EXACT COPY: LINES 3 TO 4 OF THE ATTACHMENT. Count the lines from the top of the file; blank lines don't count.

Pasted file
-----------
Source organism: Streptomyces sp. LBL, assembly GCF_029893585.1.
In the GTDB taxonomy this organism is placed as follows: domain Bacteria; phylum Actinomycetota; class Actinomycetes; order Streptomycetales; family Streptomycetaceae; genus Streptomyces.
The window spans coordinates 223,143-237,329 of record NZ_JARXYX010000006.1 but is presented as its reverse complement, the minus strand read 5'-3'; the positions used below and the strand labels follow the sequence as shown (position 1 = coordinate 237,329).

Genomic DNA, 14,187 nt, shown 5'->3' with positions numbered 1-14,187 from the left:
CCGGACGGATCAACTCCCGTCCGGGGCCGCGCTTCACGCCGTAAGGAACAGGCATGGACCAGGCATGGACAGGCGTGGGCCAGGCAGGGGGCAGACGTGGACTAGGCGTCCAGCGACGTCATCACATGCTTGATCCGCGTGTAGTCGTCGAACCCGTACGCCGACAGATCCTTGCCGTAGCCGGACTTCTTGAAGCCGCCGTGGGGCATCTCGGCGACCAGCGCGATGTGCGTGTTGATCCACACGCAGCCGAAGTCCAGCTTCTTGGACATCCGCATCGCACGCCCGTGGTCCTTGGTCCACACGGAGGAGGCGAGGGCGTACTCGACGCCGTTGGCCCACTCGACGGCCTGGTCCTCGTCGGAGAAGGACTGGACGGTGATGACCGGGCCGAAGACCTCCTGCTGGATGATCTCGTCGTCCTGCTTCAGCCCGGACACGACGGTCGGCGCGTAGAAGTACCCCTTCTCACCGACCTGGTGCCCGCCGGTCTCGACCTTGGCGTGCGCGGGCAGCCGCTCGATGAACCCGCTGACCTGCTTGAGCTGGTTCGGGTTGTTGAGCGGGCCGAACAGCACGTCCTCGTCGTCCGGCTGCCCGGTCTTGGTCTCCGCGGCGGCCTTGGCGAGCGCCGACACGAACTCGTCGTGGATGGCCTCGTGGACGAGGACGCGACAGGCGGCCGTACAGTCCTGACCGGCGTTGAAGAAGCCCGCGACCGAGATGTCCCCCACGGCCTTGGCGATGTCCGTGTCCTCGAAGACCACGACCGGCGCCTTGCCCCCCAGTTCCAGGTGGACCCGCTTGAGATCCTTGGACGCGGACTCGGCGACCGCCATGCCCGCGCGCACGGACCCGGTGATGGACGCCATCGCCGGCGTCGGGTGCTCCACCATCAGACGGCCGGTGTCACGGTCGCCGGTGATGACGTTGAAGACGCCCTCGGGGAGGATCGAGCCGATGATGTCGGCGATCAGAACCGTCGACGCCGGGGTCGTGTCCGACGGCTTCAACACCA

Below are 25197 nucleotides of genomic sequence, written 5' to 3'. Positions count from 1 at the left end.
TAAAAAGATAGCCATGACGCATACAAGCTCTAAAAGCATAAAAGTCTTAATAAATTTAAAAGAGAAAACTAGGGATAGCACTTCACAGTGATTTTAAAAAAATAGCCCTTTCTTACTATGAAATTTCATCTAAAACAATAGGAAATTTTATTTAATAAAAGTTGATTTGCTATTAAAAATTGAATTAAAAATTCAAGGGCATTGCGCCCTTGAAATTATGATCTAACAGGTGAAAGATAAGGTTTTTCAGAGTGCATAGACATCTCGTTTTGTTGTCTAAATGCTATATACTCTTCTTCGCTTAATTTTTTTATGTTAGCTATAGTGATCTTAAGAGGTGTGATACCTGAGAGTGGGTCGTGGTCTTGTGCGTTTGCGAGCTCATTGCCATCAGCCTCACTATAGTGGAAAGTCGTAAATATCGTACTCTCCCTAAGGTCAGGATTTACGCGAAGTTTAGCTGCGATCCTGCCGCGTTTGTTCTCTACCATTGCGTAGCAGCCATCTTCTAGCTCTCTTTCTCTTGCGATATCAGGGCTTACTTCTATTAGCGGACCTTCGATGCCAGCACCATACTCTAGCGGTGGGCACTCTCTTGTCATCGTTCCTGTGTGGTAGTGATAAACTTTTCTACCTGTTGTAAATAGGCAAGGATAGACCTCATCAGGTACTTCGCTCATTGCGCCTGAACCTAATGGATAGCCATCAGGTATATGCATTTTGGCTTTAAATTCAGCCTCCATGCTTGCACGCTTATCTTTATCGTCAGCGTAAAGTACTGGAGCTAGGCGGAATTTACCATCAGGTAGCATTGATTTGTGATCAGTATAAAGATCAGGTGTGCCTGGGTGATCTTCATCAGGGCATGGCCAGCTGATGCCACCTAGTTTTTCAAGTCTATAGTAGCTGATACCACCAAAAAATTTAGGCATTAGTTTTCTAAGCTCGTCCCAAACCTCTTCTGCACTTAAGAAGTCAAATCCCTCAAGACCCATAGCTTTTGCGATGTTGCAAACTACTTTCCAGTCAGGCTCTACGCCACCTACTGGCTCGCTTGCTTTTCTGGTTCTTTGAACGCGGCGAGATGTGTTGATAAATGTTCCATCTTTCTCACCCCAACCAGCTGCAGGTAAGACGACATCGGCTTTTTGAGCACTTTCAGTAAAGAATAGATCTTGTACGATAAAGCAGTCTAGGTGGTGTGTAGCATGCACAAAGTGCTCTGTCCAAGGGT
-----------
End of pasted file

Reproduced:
The window spans coordinates 223,143-237,329 of record NZ_JARXYX010000006.1 but is presented as its reverse complement, the minus strand read 5'-3'; the positions used below and the strand labels follow the sequence as shown (position 1 = coordinate 237,329).

Genomic DNA, 14,187 nt, shown 5'->3' with positions numbered 1-14,187 from the left: